“For many years our personnel trained along with the community emergency response personnel and area volunteer fire departments to prepare for situations that we had hoped would never happen,” said Scott Oran, Kraton Plant manager.
“Unfortunately, an emergency did happen and we are very grateful for the dedication and professionalism of those who responded on that day” Oran said. “We owe special thanks to all of the many area emergency crews. The first priority of the Belpre Plant has always been the safety of our employees and the community. We have a long history of excellence and will continue to be a facility about which everyone in the area can be proud.”
Among the corrective actions after the event was the installation of a “poly-safety system.” The system, which cost $7 million, is a state of the art, independent, self-monitoring computerized safety system installed in all production lines.
“My pledge to our employees, contractors and the surrounding community is that we have taken the learnings from that fateful day and we are now a safer plant.” Oran said. “It is our pledge to continue to dedicate ourselves to safety and excellence. As always, we strive with the community to make our area an even better place in which we all live and work.”
The system is designed to prevent any process from reaching an unsafe mixture in the reactors, plant spokesman Mike White said.
White worked at the Belpre plant and was the face of Shell during the press briefings.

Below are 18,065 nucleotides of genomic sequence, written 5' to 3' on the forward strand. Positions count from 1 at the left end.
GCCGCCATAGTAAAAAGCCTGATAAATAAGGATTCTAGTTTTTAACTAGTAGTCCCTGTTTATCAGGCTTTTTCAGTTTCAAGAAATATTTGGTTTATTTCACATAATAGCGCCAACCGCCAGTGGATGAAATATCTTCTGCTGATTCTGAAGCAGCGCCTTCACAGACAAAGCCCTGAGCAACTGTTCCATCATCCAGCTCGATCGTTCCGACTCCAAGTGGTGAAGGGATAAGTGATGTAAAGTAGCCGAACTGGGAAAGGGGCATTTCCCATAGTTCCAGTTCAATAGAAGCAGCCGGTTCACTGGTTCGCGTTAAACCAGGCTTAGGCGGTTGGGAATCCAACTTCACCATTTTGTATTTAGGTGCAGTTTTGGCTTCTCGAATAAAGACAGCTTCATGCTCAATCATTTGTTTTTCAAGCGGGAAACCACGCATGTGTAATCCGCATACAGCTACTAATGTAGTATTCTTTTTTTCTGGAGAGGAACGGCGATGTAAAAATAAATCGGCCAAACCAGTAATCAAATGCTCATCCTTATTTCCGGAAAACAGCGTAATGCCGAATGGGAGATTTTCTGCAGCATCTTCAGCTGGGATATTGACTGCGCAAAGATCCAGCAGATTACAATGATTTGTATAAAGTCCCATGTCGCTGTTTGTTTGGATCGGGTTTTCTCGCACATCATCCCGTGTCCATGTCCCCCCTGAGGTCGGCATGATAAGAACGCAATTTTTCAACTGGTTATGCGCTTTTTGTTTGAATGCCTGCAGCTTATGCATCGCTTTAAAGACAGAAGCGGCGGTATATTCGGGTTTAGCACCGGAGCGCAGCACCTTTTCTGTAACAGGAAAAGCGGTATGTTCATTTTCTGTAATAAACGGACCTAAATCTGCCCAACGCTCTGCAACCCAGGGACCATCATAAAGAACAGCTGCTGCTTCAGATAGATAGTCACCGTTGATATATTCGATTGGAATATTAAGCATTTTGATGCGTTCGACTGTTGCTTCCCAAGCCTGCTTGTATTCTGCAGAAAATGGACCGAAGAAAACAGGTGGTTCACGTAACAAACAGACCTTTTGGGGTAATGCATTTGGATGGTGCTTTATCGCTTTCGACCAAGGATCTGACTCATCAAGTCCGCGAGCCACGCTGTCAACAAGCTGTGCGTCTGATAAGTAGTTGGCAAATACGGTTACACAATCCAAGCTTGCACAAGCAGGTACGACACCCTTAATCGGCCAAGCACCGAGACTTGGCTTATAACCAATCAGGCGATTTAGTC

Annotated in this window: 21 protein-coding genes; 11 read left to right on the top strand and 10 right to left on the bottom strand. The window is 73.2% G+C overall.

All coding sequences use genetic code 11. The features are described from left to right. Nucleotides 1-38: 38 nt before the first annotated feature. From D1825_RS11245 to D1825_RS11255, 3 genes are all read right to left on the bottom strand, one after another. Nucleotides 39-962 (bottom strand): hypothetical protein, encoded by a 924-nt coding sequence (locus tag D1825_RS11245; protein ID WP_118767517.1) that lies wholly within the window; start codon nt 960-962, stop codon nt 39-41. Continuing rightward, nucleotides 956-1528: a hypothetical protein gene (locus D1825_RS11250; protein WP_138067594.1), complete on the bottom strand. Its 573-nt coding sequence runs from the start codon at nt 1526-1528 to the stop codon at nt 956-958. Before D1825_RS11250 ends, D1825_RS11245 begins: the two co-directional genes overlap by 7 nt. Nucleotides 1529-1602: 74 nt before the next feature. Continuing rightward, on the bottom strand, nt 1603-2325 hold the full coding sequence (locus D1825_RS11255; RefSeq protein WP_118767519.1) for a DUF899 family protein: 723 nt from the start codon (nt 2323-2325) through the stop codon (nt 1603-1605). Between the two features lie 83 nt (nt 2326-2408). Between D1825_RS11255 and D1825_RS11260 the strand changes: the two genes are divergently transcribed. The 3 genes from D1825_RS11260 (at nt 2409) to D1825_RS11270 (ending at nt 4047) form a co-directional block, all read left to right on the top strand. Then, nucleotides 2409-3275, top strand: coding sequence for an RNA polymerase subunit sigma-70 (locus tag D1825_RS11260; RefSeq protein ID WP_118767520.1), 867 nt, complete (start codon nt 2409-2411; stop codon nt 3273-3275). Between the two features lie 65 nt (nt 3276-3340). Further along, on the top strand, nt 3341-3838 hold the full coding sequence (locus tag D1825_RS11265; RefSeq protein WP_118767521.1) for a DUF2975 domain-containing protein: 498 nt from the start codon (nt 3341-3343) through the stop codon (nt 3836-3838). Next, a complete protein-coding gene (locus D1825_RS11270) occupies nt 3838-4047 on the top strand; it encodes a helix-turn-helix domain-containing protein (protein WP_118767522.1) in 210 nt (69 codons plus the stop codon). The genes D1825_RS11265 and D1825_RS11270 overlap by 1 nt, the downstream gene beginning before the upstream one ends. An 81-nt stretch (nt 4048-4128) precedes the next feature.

“Since 1994, we have spent $6 million additionally in updates,” White said. “Maintenance and testing of the systems runs around $250,000 annually. Overall, we have spent over $18,000,000 invested in this safety system since 1994.”
The community support was a major reason why Shell decided to rebuild the K-1 unit, White said. Investments in the plant continued after Kraton purchased it from Shell.
K-1 cost about $97 million to rebuild, but there’s been ongoing investments to the plant, White said.
“We have spent $27 million on expansion of one of our operating departments, modernization of computerized process control systems in 2007 were around $30 million and a recent addition of a new innovation center was $40 million,” White said. “Conversion of one of the departments to polyisoprene rubber was a $30 million expenditure and we are currently constructing natural gas energy systems at the plant in the amount of $50 million.”
Moreover, since the 1990s, the Belpre Plant has achieved a reduction in air emissions by more than 80 percent, Oran said. A new natural gas energy system will reduce hazardous air pollutants by 96 percent, greenhouse gases by 15 percent and water use by 1.5 million gallons a day, he said.
Investments in the plant have exceeded $275 million since 1994, White said.
“While the dollar investment to companies like Shell and Kraton are significant, you cannot lose sight of what it means for a company to be a welcome neighbor in the community they reside,” said White. “I’m proud to have been a small part of two great companies where it is important to not only do the right thing, but where it is as important to be a welcome, contributing member of the community.”